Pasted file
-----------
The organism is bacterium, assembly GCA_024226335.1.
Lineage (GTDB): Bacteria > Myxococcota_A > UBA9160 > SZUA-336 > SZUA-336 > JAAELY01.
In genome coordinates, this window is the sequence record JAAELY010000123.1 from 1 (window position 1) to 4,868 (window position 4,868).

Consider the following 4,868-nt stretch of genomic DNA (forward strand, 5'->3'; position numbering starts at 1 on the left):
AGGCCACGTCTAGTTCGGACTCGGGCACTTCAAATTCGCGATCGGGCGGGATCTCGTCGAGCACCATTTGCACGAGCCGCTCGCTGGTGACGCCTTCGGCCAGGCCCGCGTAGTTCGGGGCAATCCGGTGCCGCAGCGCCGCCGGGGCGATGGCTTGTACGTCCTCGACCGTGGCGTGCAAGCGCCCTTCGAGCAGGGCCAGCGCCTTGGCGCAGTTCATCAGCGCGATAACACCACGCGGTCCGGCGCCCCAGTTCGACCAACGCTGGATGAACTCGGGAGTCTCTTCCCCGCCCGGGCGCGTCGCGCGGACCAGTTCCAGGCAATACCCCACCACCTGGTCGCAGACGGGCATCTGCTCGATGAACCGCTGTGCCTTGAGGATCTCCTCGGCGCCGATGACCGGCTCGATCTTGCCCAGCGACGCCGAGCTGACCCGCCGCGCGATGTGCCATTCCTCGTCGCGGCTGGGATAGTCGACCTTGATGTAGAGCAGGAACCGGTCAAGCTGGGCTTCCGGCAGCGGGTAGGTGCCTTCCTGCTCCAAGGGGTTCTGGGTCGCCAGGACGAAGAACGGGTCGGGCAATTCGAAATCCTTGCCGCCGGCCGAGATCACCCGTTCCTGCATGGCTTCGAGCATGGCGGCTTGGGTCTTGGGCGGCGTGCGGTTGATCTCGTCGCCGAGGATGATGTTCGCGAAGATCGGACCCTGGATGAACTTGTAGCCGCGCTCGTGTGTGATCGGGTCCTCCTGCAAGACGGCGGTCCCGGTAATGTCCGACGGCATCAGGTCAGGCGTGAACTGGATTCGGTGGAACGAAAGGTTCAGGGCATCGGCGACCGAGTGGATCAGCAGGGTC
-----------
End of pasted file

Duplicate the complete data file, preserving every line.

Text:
The organism is bacterium, assembly GCA_024226335.1.
Lineage (GTDB): Bacteria > Myxococcota_A > UBA9160 > SZUA-336 > SZUA-336 > JAAELY01.
In genome coordinates, this window is the sequence record JAAELY010000123.1 from 1 (window position 1) to 4,868 (window position 4,868).

Consider the following 4,868-nt stretch of genomic DNA (forward strand, 5'->3'; position numbering starts at 1 on the left):
AGGCCACGTCTAGTTCGGACTCGGGCACTTCAAATTCGCGATCGGGCGGGATCTCGTCGAGCACCATTTGCACGAGCCGCTCGCTGGTGACGCCTTCGGCCAGGCCCGCGTAGTTCGGGGCAATCCGGTGCCGCAGCGCCGCCGGGGCGATGGCTTGTACGTCCTCGACCGTGGCGTGCAAGCGCCCTTCGAGCAGGGCCAGCGCCTTGGCGCAGTTCATCAGCGCGATAACACCACGCGGTCCGGCGCCCCAGTTCGACCAACGCTGGATGAACTCGGGAGTCTCTTCCCCGCCCGGGCGCGTCGCGCGGACCAGTTCCAGGCAATACCCCACCACCTGGTCGCAGACGGGCATCTGCTCGATGAACCGCTGTGCCTTGAGGATCTCCTCGGCGCCGATGACCGGCTCGATCTTGCCCAGCGACGCCGAGCTGACCCGCCGCGCGATGTGCCATTCCTCGTCGCGGCTGGGATAGTCGACCTTGATGTAGAGCAGGAACCGGTCAAGCTGGGCTTCCGGCAGCGGGTAGGTGCCTTCCTGCTCCAAGGGGTTCTGGGTCGCCAGGACGAAGAACGGGTCGGGCAATTCGAAATCCTTGCCGCCGGCCGAGATCACCCGTTCCTGCATGGCTTCGAGCATGGCGGCTTGGGTCTTGGGCGGCGTGCGGTTGATCTCGTCGCCGAGGATGATGTTCGCGAAGATCGGACCCTGGATGAACTTGTAGCCGCGCTCGTGTGTGATCGGGTCCTCCTGCAAGACGGCGGTCCCGGTAATGTCCGACGGCATCAGGTCAGGCGTGAACTGGATTCGGTGGAACGAAAGGTTCAGGGCATCGGCGACCGAGTGGATCAGCAGGGTC